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History In International Criminal Trials: The ‘Crime-Driven Lens’ And Its Blind Spots

journal contribution
posted on 2023-08-30, 17:25 authored by Aldo Zammit Borda
While the question of whether international criminal courts and tribunals (ICTs) ought to write historical narratives of armed conflicts is an old one, it has gained renewed relevance in the context of the recent turn to history in International Criminal Law and the minimal attention paid to historical context in the first judgment of the International Criminal Court. The ‘proper’ place of history-writing in international criminal adjudication remains controversial, and even though some judges have preferred to deemphasize it, the fact remains that ICTs are epistemic engines, systematically and inevitably producing knowledge about the conflicts that come before them. This article develops a framework for analysing the historical knowledge generated by ICTs, namely, the ‘crime-driven lens’. It argues that this lens is characterized by two important constraints, one qualitative relating to interpretation and the other quantitative relating to scope, both of which may give rise to blind spots. In the final analysis, while the important contributions of ICTs to deepening understanding of the histories of armed conflicts should not be underestimated, the constraints of the ‘crime-driven lens’ and its blind spots have to be taken into account when assessing their historical legacies.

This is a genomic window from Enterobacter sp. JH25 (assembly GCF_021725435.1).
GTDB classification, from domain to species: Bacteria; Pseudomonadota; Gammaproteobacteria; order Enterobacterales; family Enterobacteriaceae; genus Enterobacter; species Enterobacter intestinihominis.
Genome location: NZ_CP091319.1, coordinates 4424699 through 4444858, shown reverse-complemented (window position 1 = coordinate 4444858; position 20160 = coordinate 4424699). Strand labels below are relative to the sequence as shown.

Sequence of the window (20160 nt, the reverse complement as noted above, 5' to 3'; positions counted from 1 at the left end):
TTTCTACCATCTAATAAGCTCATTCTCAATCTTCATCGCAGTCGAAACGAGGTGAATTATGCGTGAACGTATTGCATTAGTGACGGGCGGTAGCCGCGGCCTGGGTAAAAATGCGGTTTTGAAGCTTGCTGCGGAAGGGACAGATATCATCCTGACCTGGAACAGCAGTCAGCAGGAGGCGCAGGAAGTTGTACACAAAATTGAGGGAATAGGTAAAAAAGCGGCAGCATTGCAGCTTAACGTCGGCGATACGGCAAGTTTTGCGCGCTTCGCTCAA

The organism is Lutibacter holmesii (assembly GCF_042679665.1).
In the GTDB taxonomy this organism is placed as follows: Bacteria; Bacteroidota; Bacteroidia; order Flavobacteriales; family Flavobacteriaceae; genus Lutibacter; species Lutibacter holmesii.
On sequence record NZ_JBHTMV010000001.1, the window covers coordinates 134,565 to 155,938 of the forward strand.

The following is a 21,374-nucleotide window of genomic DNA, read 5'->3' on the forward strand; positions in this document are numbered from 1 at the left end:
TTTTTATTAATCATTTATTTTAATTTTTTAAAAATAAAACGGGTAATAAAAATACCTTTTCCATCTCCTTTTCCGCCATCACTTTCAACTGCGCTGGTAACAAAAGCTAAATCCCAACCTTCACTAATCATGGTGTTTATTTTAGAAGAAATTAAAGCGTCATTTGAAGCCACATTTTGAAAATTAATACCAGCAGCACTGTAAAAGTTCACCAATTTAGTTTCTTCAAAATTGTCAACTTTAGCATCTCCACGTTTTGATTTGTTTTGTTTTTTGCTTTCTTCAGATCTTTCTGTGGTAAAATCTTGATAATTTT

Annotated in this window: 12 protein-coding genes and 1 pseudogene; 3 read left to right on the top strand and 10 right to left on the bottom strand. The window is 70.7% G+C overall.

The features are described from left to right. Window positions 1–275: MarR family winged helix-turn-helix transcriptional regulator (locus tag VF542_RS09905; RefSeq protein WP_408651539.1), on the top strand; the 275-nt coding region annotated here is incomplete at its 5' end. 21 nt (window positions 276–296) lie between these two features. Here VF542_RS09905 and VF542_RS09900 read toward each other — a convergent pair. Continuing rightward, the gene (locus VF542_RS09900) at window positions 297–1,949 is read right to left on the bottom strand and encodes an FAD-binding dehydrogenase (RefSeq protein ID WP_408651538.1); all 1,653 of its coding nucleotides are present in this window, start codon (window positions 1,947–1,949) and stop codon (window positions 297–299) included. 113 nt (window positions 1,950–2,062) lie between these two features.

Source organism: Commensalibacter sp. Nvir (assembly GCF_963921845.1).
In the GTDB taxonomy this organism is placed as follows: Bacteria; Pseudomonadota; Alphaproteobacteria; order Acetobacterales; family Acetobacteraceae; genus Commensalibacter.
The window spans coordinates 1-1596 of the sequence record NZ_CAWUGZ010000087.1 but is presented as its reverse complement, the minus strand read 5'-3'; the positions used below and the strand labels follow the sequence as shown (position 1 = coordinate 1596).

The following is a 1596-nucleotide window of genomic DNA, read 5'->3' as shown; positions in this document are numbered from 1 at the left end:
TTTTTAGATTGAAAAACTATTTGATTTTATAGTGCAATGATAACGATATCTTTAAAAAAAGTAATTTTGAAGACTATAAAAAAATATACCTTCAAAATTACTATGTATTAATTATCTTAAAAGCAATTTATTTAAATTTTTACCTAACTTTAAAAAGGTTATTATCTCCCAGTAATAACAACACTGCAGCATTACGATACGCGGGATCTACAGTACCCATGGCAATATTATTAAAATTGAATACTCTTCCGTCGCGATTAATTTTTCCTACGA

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Publication title

Journal of International Criminal Justice




Oxford University Press

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  • Accepted version


  • eng

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Faculty of Business & Law

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